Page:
In my neighborhood growing up there was a structure that got national attention back in the 1980s. There were court cases surrounding this thing, with the city on one side and the structure’s creator on the other, involving stuff like building codes and inspections. Eventually the inventor of said controversial structure won out and it still stands today.
To the city it may have been a nuisance and to the guy who built it, it may have been his office. To me, oh to eight year-old me it was a Treehouse. Capital T. It had a full sized library and lighting and spiral staircases. It was the tree house to end all tree houses and it was no more than five blocks from me.
This treehouse transported me to the world of Fern Gully, of Swiss Family Robinson, of no boys allowed clubs. This man — this genius gave me great hope that when I was an adult I too could live in a tree house and fill it with books and wear fairy wings as I read those books and keep out all the boys and little sisters — in my eyes this neighborhood eccentricity was a god and his tree house was heaven.
Treehouses are often havens for nerdy kids, free of bullies and taunts. No one judges you while you read Harry Potter and the Sorcerer’s Stone for the seventh time. Unfortunately, not all of us have the architectural savvy that the man who built the end all be all of treehouses does. No matter, we can construct a tree house using just the basics and still have a fantastical nerdy place to call our arboreal home.
There are a lot of different ways to go about building the actual structure once you’ve found the right tree. There are also a lot of great guides that can help you do this with some 2×8 pressure treated cedar boards, lag bolts, and galvanized nails. This website gives instructions and includes tips on how you go about checking building regulations in your area. I strongly recommend looking at one of the guides available. I also strongly recommend being or knowing someone who is blessed with spatial intelligence and a decent drill.
If you don’t want to have to ask the neighbor to borrow his power tools and his galvanized nails… and some lag bolts…. Actually would you mind helping me build this thing too? The easiest way to go about building is to use a treehouse kit or you really could ask your neighbor, especially if your neighbor is this guy.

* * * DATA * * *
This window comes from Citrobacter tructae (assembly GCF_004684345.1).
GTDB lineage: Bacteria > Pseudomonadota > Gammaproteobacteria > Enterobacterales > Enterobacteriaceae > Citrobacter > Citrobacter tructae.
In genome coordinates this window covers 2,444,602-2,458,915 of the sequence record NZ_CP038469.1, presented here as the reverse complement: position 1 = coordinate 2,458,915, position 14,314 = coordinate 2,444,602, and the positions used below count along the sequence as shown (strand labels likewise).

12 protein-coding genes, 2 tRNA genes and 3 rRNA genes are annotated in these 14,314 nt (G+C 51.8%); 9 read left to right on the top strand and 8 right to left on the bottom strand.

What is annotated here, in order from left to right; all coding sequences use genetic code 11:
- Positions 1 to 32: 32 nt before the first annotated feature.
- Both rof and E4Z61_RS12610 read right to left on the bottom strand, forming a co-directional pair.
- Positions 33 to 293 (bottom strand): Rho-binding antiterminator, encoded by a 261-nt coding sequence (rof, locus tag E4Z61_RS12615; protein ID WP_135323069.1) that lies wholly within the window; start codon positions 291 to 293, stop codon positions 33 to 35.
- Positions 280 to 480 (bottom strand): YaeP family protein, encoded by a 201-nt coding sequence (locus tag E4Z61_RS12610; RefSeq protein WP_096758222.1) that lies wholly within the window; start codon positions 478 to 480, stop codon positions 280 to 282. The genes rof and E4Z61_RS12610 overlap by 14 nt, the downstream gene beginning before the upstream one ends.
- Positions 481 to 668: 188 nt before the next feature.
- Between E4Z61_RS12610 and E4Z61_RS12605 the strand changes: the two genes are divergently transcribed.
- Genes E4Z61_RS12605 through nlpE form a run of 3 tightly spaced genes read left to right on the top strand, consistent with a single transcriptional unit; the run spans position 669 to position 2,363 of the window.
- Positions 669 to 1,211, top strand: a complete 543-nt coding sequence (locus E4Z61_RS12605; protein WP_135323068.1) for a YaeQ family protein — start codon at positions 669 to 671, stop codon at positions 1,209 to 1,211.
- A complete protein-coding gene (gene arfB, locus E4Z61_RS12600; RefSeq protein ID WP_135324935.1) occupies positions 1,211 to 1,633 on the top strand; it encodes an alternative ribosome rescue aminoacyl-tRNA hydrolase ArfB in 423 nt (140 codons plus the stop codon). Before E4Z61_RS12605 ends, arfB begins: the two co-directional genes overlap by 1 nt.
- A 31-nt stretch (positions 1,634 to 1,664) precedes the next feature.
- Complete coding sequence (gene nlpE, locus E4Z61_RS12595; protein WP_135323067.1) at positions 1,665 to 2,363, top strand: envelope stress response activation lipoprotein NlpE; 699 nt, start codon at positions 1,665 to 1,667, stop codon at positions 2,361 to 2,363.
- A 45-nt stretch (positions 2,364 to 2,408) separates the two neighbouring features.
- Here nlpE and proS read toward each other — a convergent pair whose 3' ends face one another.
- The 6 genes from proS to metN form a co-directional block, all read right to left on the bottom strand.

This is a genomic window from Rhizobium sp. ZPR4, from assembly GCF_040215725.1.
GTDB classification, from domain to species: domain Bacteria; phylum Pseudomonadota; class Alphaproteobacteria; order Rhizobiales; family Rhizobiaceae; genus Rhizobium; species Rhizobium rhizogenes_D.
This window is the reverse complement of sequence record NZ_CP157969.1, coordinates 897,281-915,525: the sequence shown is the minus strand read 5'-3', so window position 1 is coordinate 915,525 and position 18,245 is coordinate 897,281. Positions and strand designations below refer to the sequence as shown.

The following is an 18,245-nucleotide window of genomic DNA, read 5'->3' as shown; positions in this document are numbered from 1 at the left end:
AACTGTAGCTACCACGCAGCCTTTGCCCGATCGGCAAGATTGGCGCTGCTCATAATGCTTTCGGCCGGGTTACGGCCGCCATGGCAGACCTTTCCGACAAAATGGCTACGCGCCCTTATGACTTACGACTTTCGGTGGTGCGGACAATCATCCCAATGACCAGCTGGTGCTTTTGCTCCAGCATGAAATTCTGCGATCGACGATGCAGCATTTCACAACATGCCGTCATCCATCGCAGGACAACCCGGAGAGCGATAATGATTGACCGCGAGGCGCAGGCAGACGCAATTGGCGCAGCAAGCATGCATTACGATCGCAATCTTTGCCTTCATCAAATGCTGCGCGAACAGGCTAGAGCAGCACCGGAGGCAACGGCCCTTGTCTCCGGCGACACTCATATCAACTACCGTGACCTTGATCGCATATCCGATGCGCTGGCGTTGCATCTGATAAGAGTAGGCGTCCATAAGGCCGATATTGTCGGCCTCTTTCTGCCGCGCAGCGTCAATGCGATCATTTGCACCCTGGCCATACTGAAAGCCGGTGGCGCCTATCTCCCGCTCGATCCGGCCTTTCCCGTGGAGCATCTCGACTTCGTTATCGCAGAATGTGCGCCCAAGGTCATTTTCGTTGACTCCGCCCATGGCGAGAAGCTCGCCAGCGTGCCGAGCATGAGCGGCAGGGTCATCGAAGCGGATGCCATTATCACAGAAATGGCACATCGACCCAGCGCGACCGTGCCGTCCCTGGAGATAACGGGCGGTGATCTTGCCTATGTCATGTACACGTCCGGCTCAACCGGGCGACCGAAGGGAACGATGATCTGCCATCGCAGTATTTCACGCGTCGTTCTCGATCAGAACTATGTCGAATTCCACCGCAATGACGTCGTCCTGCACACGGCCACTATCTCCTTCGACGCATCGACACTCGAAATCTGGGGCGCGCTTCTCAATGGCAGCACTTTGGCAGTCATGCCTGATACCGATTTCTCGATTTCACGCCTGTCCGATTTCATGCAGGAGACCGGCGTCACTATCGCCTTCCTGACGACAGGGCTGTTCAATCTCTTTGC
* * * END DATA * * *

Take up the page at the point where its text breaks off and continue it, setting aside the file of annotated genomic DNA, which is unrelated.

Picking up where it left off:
Here’s a rundown of the basics if you choose to go it alone:
Pick the flattest area you can find, preferably with a group of sturdy trees to use as a foundation. Construct the deck. Connect the perimeter of the trees with 2x8s, using lag bolts at every joint to fasten them together. Attach the girders, floor joists and attaching plywood on top. Pressure-treated plywood is best.
Build the walls to your desired height. Position frames on the deck. Attach them together and to the decking below, using pressure-treated nails. Nail pressure-treated plywood on the top.
Build the roof. Frame out the gable end, then attach a ridge beam, spanning the length of the roof, to the gable end. For accurate roof pitch, attach the rafters to the ridge beam, starting in the middle. Cover the roof with pressure-treated material.
If this all sounds like when Charlie Brown’s teachers talk to him, I think this guy breaks it down nicely.
Ok, so now that you have built your treehouse, how can we make it uber nerdy? Here are some options just to get you started.
Wallpaper: Yes, you can wallpaper the interior of a tree house. Wouldn’t it be incredible if that wallpaper could actually be made up of comic books? Oh yeah, that can happen too. Apply a bridging liner (a blank wallpaper designed to smooth rough surfaces) then apply either comics themselves with a polyurethane coat overtop or you can buy marvel comics wallpaper. If you want it to be really easy and temporary you can decoupage the comics to foam core and stick those overtop of the bridging liner. If you don’t want all the mess, you could even settle for some comic book curtains. Those exist too because the world is awesome.
Theme: Set up your child’s treehouse to act as a specific type of room. Just as the treehouse of my dreams was used as an office and a library, why not line the walls with books or turn it into a makeshift greenhouse or if not a greenhouse then at least a garden. Grow herbs and flowers in flower boxes. Or forgo the flowerpots in favor of paint pots and easels, turning it into an art studio.
One last thing to remember: Treehouses are nerdy in and of themselves. They are hideouts, spy houses and bat caves. Remember when I mentioned Fern Gully — Fern Gully, people! A fairy named Krista teaching us how to save the earth if only we would listen? That’s the epitome of an enviro-nerd.
Whichever direction you choose to take it, good luck creating you own enclave of dweebiness in the treetops.